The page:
Huge black holes might hide behind clouds of gas and dust in our cosmic backyard, writes British newspaper The Independent.
Astronomers have found evidence of the existence of black holes in extremely high center of two galaxies surrounding the Milky Way: NGC 1448 and IC 3639. Now they are increasingly convinced that the biggest galaxies have black holes means such, but they are hidden.
The two galaxies emit strong radiation and are considered active, but is far from Earth, one in 38 million light years, and is the other 170 so huge black holes are not yet a threat to our planet.
How does a black hole
A black hole forms when a massive star runs out of fuel and collapses into it. Then it produces a supernova, throwing into space part of the star’s matter. The gravity of this “death star” is so strong that catch the light like a trap and distort space and time.
Black holes can only be detected by analyzing the latest emission radiation of objects that you swallow. Astronomers from Durham University have discovered black holes in nearby galaxies using a powerful X-ray space telescope launched by NASA in 2012, called Nustar – Nuclear Spectroscopic Telescope Array at.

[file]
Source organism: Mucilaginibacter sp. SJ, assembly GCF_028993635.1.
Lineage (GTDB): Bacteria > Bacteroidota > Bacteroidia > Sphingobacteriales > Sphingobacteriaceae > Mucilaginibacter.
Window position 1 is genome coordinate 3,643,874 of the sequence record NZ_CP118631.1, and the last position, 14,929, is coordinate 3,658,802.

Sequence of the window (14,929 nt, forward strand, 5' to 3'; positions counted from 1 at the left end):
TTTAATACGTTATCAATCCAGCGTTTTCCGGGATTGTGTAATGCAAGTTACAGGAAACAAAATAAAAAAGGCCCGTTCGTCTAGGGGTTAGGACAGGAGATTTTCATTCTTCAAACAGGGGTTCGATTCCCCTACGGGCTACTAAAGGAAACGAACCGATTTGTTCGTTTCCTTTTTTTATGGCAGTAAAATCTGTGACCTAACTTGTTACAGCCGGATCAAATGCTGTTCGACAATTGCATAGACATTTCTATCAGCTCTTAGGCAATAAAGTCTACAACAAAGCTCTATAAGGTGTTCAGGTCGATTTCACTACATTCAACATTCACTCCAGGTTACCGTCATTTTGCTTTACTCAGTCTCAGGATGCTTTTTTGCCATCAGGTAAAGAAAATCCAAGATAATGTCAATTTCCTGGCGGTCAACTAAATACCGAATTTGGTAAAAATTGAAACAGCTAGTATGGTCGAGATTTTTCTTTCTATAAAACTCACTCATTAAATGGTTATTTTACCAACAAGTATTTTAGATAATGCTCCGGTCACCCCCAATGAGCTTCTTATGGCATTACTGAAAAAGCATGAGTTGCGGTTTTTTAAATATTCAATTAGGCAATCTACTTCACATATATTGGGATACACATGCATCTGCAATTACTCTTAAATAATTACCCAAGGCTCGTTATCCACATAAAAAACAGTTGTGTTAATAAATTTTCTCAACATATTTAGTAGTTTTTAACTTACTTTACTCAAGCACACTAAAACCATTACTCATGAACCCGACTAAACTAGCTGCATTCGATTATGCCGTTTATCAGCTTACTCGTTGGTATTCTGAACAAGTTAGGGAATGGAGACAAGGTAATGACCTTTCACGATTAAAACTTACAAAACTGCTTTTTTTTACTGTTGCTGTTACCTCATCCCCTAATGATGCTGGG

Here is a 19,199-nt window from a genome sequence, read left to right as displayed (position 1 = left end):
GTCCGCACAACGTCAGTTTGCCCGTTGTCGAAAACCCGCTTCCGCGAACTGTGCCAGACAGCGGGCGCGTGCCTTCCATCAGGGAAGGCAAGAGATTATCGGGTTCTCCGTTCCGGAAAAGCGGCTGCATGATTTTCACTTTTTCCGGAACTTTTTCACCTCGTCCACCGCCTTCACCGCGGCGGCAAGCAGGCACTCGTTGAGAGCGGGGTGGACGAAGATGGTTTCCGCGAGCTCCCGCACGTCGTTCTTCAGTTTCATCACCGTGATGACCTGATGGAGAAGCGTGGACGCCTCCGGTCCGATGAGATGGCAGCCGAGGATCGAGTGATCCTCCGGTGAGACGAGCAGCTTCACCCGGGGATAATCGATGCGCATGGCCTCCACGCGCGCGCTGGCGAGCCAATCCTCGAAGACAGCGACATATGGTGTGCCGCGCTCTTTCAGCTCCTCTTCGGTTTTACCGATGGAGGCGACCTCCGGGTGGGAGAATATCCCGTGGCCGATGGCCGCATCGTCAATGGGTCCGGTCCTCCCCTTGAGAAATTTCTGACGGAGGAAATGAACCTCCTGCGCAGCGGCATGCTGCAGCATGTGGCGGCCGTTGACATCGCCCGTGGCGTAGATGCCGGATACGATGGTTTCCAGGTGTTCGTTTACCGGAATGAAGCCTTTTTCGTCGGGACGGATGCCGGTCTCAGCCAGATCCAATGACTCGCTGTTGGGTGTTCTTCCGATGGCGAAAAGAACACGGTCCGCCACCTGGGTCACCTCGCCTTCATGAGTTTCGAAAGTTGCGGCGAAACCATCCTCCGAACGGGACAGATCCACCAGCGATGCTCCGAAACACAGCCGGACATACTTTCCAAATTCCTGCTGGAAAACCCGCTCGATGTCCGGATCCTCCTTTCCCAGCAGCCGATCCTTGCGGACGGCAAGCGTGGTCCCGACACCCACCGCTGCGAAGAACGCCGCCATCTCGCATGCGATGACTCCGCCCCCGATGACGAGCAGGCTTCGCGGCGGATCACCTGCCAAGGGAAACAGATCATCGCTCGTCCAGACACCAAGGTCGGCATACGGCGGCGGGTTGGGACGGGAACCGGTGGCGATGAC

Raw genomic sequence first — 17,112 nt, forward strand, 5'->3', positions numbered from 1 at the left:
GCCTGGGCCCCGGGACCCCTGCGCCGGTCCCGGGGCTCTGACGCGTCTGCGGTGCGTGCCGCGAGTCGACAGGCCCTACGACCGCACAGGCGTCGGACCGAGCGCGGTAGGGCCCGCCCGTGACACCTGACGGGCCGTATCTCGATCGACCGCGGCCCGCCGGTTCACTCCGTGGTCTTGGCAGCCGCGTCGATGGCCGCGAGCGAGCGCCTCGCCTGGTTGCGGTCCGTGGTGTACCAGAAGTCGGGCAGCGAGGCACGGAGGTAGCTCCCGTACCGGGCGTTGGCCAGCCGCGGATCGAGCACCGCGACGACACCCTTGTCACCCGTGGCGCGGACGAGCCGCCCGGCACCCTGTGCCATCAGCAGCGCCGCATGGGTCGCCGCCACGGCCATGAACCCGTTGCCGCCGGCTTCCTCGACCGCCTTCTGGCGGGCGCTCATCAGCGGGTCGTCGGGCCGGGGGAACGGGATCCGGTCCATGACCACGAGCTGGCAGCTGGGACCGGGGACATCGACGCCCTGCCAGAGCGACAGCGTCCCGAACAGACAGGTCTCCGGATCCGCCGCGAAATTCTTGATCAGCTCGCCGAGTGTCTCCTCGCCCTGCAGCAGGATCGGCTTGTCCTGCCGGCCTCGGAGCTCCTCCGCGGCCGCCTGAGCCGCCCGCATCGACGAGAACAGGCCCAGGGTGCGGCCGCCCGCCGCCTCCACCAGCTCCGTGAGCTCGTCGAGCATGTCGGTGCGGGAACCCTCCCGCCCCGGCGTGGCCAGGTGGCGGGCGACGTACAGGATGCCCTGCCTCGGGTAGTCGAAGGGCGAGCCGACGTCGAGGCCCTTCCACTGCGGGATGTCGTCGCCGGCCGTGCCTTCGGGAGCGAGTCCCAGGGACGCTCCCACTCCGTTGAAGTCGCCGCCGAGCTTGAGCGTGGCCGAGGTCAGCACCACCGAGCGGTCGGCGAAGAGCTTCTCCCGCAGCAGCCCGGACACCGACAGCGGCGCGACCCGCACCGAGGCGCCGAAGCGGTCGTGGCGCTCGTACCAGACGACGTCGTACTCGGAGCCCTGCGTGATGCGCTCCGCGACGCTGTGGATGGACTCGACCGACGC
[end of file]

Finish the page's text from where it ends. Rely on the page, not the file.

One of the team members, astronomer Ady Annuar said that these black holes were not detected before, but they are relatively close to the Milky Way: “They’re like monsters hiding under the bed. Now we wonder how many other huge black holes might exist around us, without us knowing. “
Scientists bănuaiu long that super-massive black holes exist, but they could not be detected before. But using Space Telescope clearly shows these hidden monsters, explained research team leader George Lansbury, the Centre for extragalactic Astronomy at Durham University in Britain.
Nustar is the first space telescope capable of creating images of cosmic X-rays with high energy, the same rays used in medicine to view the skeleton or to scan luggage at airports.
The telescope produces images with a resolution 10 times greater resolution than previous images obtained with telescopes and is 100 times more sensitive than these.
Nustar can capture high-energy X-ray even beyond the dust and gas that obstruct observation of galaxies, black holes and neutron stars in both the center of the Milky Way and neighboring galaxies.